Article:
My mind was working overtime trying to figure out what could have happened. I thought perhaps I had dropped the money in the store where I bought the slippers. I headed in that direction pushing my full grocery cart. Suddenly there was a commotion behind me and I turned to see money scattered everywhere and people rushing to pick it up. I realized it was my money, but how…?

Coati. A group ran in front of our car this week. We counted 31 adults and little ones. (Stock photo)

When I walked up and said that the money was mine, all the angels handed over the cash. I got back every peso. I had patted down the wrong leg when I thought the money was gone. The money had been falling from my pant leg as I walked along. Boy did I feel stupid. Mexican people pride themselves in their honesty. However 9,000 pesos could be two months salary to a day laborer. Hard to resist.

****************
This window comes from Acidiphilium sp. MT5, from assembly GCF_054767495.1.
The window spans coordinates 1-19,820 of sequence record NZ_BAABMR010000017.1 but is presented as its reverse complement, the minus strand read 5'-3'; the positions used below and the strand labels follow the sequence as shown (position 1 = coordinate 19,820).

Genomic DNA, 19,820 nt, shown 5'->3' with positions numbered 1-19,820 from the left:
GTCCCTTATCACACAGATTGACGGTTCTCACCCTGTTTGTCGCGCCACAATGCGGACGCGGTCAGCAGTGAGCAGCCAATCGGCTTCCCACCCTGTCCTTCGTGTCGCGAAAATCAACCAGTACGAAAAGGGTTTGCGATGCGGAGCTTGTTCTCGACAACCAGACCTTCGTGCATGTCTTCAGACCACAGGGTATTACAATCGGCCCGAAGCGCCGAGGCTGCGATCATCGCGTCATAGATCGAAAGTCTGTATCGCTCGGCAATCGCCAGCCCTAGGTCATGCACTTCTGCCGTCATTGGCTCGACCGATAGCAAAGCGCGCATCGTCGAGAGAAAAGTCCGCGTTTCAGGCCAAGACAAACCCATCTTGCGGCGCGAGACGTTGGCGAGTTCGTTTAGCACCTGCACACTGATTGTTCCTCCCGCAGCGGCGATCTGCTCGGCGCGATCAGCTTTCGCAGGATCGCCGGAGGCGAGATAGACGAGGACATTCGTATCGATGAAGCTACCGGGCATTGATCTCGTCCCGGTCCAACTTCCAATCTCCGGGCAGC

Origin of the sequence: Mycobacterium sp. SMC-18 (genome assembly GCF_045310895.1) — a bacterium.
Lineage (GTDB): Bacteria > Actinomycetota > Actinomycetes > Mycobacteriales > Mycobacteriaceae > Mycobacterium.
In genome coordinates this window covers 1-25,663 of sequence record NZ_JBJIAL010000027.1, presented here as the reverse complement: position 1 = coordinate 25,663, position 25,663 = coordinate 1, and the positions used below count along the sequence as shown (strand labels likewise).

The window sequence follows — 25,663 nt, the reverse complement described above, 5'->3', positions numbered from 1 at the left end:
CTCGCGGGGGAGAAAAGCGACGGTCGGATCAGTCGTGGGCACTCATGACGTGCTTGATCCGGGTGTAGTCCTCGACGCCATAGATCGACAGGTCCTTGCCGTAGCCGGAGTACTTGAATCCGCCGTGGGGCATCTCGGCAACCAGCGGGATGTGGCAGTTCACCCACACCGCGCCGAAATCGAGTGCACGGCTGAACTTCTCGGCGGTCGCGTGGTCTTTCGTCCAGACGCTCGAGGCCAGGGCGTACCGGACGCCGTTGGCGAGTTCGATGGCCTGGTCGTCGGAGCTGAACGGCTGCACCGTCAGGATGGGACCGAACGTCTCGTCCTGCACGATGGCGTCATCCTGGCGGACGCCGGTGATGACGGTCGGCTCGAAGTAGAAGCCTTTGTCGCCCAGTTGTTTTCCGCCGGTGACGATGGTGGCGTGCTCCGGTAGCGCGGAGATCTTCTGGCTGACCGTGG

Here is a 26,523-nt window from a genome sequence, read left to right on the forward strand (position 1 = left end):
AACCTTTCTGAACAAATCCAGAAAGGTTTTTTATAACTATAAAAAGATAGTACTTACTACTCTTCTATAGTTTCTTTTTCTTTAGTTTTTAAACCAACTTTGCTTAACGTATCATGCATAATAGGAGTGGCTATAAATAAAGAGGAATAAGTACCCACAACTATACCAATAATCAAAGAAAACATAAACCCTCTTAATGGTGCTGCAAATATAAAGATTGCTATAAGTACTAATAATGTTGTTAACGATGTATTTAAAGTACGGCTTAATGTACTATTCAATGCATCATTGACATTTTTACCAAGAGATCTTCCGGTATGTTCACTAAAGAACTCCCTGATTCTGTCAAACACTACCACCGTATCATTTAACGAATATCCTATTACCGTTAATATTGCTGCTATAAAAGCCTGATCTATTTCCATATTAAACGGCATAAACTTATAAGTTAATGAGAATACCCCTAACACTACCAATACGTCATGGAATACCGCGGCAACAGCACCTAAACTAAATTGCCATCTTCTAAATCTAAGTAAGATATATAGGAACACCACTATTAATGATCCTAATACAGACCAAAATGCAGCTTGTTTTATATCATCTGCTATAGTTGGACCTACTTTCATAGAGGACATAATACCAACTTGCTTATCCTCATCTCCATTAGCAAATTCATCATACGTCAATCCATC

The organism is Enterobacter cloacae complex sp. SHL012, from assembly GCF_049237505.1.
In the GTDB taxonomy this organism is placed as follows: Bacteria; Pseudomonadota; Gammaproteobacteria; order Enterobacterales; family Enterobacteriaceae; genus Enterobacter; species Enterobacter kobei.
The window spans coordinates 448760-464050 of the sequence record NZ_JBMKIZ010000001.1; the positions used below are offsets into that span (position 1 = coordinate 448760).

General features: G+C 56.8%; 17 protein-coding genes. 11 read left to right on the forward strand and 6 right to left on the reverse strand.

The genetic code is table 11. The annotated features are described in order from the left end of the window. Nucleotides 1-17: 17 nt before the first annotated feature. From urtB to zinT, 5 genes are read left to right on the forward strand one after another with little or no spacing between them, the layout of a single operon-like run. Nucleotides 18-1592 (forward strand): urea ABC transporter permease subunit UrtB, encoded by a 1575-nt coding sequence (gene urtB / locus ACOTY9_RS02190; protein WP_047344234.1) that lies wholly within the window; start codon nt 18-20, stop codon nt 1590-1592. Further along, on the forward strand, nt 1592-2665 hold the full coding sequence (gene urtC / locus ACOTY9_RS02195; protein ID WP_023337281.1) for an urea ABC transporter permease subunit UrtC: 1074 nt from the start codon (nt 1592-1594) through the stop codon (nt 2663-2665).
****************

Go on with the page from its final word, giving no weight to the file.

Life’s lessons can be painful at times. I’m glad this wasn’t worse than it was. Lesson learned.

DOS TORTAS

Luna Hates Feet

5 Mar

I should have known when Lisa looked at me doe-eyed and said that I needed to “go look at this puppy”, what that really meant. We were getting a dog. All the expats in Bacalar, Mexico where we had retired (2015) told us that we would get a dog, or two. I had insisted no, we don’t want a dog. Silly me.